With July behind us and each evening on our glorious peninsula growing shorter, we sense this summer beginning to flit through our grasp. We cherish our last few visitors somehow more than the others who came early on. And I, for one, am done with sharing cheerful but unremarkable wines. Especially the lightly sweet rosés flogged all season long as a tonic for the humidity.
Something more than strawberry flavors and matching pink colors are needed to stir one’s late-season soul. There are dinner-worthy rosés out there, and their time is now.
My gambit this year is to turn to Portugal and Italy for inspiration. First, the breadth of unique expressions of their indigenous varietals is exciting to explore. These are nations that know what they’re doing when it comes to making wine to drink with food.
The confusion that results from unfamiliar grape names, like Ciliegiolo and Agronómica, is a welcome benefit if for some reason you want to prove you’re an adventurer.
Both of those varietals can lead the way to what you’re looking for in a fine dinner rosé, which is a complex flavor profile comparable to a red.
Ciliegiolo (“chili-eh-jolo”) is a red grape indigenous to Liguria, grown atop impossibly steep sloping vineyards perched above the Mediterranean. This grape rarely lands on our shores, because the locals where it grows devour nearly all of it themselves.
That’s a good starting point if you’re trying to improve your wine experiences: look for wines that are beloved in the local communities they come from. That usually means they’re a true expression of a place. And that, we know, is a good thing.
One Ciliegiolo I’ve seen in Outer Cape wine shops is Enoteca Bisson. Grower Pierluigi Lugano began as a trader in small lots of bulk wine and later became a wine merchant and finally a grower in his own right. He fell in love with the wines of the Ligurian coast in 1978 and has worked to preserve both indigenous varietals and their vineyards, which must be worked by hand because of the slopes. Steamed clams, calamari fritti, or a plate of charcuterie, Prosciutto di San Daniele, perhaps, will be meaningfully enhanced by this wine.
From Portugal, Rosé Vulcánico is a remarkable dinner rosé made from grapes grown on the lava field of a volcanic atoll. Saborinho and Agronómica are local varieties found only in the Azores, though they’re blended in this case with Aragonez and Touriga Nacional from the mainland. A lower alcohol level (12 percent), an undertow of persistent acidity, and saline minerality define this wine. It’s one to pair with flavor-packed summer foods; think of it when you grill bluefish or serve tuna poke or if you are making paella or pulled pork tacos.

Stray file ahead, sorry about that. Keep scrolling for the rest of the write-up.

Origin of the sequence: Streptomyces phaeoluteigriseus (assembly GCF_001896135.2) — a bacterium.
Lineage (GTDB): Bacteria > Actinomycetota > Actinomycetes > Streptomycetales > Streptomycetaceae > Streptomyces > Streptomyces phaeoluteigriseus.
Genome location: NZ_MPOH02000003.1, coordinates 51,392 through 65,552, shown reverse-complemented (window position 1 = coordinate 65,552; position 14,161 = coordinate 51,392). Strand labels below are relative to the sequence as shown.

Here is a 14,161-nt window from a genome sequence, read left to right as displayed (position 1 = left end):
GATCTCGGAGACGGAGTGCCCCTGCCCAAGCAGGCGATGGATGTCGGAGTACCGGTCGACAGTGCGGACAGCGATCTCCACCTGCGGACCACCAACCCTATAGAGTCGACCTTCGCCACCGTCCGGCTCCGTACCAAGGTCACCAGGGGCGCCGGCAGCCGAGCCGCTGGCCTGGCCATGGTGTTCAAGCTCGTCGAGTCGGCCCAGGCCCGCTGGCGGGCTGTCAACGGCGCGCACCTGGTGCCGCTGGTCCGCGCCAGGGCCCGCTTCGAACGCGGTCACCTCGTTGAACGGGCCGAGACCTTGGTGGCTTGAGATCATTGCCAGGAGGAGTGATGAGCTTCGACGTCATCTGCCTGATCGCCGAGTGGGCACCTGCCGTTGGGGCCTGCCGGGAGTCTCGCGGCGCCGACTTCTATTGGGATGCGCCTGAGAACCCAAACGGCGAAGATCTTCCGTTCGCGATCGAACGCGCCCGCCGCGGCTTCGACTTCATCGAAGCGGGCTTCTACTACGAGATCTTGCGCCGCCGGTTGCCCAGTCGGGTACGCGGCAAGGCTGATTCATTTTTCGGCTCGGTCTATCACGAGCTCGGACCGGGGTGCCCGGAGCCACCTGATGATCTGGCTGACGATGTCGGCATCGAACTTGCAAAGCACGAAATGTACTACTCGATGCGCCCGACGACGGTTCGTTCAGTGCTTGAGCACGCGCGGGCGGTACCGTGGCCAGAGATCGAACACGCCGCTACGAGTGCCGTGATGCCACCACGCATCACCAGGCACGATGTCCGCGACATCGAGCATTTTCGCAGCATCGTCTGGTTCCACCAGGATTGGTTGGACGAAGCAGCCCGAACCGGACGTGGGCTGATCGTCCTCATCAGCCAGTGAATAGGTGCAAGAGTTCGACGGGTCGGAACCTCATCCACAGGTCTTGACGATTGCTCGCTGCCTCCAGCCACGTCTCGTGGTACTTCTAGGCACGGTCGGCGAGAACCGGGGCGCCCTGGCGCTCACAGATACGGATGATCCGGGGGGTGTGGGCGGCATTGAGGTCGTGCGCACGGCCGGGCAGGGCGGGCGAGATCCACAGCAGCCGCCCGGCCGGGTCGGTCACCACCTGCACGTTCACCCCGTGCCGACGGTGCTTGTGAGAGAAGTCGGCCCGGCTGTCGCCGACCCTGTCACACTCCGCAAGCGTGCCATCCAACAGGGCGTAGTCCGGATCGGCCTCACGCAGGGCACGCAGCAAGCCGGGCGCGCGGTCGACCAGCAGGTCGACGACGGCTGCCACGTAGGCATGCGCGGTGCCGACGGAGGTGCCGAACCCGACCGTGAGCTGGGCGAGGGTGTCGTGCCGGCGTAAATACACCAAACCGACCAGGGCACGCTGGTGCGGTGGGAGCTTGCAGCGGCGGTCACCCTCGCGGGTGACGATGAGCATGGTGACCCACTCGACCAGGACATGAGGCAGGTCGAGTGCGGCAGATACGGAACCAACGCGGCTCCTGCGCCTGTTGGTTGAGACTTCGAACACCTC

What these two wines share, though one hails from Liguria and the other from the Azores, is their ability to stand up to the bright, bold flavors of any late summer dinner. I’m thinking grilled swordfish and the perfect lime and garlic aioli. Or maybe cold slices of sirloin steak daubed with Dijonaise and served on summer greens.
They’re wines with great texture and intriguing aromatics. They’re what you want with food. They just happen to be magenta.
Ask your wine seller about full-flavored rosés for drinking with late summer dinners. The basics on the two I’ve described here:
On the Shelf
Enoteca Bisson “Ciliegiolo” Rosé 2018, Golfo del Tigullio, Cinque Terra, Liguria, Italia. Vinified dry, tastes of crisp, dry red cherry and wild berries, and is a brilliant magenta color. 1,700 cases produced; 12 percent alcohol. Approximately $25.
Rosé Vulcanico 2018, Azores, Portugal. Aromas of the sea set this rosé apart from lower-priced options. The familiar soft red berry and perfumed cherry fruit of a mid-weight rosé, plus a lees-enhanced creaminess. 530 cases produced; 12 percent alcohol. Approximately $26.